Pilates Classes

By Frank Bolger - Last update

Get Daily news and updates directly to your Email

Pilates is a popular and different method of keeping your body toned and flexible. We explain how and why it works.

Pilates classes teach a physical fitness system that aims to build flexibility and strength and promote ease and efficiency of movement. It differs from other exercise regimes in that it focuses on certain core muscles that keep the body balanced. In particular, Pilates exercises are concerned with the correct alignment of the spine and the abdominal and torso muscles, which helps alleviate and prevent back pain.

The Pilates Method (more commonly known as simply Pilates) was developed in the early 20th century by a German fitness expert called Joseph Pilates. Pilates was apparently a small child, who was encouraged by his prize-winning gymnast father and naturopath mother to develop his own exercise regimes. He studied subjects such as yoga, Zen and ancient Greek and Roman regimens and by the age of 14 he was fit enough to get work modelling for anatomy charts.

Pilates lead an eventful life, working as a circus performer, getting interned as an ‘enemy alien’ in the UK during WWI and then training boxers such as World heavyweight champion Max Schmeling. He was continually refining his techniques and practices, and by the time he moved to the USA in 1926 what we know now as Pilates was almost fully developed.

Instead of performing many repetitions of each exercise, Pilates argued for fewer, more precise movements, requiring control and form. There are more than 500 specific exercises and Pilates claimed to be creating a method of total body conditioning that featured perfect body alignment and control along with correct breathing and improved mental concentration. In fact Pilates was originally called ‘Contrology’, due to its complete coordination of body, mind and spirit.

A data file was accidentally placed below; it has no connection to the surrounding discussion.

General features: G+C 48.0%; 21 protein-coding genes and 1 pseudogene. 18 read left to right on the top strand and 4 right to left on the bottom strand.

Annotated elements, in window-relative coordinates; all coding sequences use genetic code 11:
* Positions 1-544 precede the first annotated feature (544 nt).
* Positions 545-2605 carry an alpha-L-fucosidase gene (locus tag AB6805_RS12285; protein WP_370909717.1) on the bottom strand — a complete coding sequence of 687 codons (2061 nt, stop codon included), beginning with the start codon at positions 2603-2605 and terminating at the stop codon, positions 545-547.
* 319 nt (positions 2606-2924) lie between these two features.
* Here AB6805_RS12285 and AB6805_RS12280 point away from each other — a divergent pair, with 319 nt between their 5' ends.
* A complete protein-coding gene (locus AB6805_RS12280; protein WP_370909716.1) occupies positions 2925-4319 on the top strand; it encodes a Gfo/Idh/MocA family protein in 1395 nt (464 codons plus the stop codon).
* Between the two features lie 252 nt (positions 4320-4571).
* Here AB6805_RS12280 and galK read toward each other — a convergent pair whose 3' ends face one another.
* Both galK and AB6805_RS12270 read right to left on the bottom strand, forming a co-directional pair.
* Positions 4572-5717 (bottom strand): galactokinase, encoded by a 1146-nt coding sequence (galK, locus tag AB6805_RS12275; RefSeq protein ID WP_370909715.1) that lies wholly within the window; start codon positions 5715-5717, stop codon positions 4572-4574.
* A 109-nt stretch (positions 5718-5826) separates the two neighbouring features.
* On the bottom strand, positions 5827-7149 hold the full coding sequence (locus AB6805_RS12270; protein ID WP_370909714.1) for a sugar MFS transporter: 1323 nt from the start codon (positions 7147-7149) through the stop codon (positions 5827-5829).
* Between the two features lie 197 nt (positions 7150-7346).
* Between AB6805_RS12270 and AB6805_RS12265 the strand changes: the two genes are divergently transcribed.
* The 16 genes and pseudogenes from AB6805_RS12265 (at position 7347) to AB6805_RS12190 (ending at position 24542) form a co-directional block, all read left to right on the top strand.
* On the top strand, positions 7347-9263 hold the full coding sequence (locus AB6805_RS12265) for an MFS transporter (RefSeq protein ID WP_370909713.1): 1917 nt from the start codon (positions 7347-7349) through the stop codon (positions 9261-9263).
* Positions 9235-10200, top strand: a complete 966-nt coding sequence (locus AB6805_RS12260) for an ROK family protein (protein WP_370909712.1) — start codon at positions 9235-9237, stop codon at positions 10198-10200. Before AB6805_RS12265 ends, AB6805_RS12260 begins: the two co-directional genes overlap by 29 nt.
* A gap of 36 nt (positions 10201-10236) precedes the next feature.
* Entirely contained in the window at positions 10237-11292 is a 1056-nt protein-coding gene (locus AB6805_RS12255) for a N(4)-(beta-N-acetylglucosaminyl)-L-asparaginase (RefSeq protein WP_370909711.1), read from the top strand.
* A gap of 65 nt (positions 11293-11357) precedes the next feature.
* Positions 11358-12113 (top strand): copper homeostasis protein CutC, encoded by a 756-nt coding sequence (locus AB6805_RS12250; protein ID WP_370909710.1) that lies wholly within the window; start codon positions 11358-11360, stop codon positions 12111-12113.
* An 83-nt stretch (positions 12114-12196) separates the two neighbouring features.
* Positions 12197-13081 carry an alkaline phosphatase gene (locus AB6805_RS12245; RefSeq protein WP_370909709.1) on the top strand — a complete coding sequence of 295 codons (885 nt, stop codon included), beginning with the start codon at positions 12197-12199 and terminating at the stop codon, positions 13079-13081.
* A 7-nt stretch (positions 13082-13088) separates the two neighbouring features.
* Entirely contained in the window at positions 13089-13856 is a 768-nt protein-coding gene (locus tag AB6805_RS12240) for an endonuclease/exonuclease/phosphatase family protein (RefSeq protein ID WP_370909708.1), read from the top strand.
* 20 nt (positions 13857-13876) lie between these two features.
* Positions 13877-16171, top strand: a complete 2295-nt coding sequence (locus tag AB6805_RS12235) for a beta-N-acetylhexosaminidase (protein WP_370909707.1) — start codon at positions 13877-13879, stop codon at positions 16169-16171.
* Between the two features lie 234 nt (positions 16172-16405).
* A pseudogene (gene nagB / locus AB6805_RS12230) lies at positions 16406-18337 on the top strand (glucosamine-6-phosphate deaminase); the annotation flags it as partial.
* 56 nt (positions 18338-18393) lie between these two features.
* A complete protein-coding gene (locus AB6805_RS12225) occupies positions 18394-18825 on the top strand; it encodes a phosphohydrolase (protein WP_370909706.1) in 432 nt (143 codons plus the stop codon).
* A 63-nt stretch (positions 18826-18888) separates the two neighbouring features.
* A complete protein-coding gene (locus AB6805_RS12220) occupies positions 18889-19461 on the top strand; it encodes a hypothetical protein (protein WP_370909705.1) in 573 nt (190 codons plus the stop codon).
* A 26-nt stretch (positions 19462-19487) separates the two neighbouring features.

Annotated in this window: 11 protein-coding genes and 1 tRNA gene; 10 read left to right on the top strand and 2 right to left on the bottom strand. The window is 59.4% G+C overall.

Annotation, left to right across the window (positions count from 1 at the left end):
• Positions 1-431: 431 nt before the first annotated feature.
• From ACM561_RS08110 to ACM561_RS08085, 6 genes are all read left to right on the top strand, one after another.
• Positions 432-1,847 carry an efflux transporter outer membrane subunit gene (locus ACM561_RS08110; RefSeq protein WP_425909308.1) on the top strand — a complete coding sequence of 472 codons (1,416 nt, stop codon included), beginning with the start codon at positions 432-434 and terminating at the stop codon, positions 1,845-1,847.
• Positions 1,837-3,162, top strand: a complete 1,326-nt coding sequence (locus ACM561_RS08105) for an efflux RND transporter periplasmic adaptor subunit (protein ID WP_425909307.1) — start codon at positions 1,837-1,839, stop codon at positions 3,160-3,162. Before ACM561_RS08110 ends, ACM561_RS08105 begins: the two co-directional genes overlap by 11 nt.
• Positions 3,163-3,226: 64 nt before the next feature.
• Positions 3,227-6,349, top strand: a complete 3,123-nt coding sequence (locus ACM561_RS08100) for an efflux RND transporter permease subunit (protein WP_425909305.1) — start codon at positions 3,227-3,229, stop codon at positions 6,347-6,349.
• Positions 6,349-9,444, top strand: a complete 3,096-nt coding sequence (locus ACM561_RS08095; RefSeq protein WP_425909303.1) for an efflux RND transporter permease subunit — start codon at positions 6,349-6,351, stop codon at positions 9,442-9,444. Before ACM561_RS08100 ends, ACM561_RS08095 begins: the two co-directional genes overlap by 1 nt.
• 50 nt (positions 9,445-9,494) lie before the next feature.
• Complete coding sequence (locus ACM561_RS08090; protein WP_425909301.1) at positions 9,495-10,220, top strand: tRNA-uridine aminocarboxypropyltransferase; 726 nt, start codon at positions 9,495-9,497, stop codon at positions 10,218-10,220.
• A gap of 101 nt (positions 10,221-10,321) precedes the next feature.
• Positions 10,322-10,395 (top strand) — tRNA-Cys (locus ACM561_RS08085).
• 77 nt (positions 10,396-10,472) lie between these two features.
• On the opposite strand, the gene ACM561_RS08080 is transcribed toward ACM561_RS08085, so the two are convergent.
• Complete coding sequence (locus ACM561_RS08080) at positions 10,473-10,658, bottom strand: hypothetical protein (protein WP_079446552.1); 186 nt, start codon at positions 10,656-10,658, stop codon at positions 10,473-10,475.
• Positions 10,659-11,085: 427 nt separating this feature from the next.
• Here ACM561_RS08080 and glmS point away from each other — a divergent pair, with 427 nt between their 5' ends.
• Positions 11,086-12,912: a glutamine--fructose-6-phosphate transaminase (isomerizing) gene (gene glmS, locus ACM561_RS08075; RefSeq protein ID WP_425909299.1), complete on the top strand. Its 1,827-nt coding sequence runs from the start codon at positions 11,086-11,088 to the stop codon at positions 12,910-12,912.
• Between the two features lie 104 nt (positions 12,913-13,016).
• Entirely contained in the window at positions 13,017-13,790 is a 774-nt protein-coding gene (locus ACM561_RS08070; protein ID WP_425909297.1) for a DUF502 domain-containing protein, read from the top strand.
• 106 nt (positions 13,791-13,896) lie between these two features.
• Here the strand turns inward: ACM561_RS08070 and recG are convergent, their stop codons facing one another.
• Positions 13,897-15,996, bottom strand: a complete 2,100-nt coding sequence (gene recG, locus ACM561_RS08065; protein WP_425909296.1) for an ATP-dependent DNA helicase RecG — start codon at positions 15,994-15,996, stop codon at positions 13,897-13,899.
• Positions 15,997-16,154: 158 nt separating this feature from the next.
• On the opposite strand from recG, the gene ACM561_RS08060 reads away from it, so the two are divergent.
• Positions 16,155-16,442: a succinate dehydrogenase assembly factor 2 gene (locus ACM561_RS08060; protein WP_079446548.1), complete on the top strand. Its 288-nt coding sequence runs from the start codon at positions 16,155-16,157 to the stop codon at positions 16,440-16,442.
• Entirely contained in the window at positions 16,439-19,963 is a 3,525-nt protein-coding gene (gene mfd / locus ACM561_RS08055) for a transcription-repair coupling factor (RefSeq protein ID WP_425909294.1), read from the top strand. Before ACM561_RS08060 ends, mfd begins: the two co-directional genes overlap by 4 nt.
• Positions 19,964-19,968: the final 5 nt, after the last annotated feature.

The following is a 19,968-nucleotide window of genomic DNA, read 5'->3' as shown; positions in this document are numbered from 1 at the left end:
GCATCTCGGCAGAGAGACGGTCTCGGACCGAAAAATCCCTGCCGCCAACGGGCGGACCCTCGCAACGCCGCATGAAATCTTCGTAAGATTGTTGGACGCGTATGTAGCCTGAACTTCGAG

The most frequent form of Pilates exercise is called matwork. This involves a series of stretching and controlled resistance calisthenic motions or exercises performed without weights or apparatus on a padded mat. While to the untrained eye it might appear as if the person is trying to swim strangely through very dense air, in fact the movements are calibrated and designed precisely for maximum benefit.

Pilates devotees report feeling taller, lighter and revitalised and also experience concrete improvements such as toned muscles, better posture and improved strength in the lower back. Pilates is also used for injury prevention and rehabilitation, as well as a treatment for such afflictions as arthritis, osteoporosis, orthopaedic injuries and chronic fatigue syndrome.

Anyone interested in taking a part-time pilates course has plenty of options. Pilates classes are held in fitness and community centres all over Ireland. People with different levels of fitness and flexibility are all encouraged to attend. That doesn’t mean it is an easy option, a full pilates workout will still prove pretty taxing. However the benefits should be real and considerable.

Frank Bolger

Stained Glass classes
Addiction Studies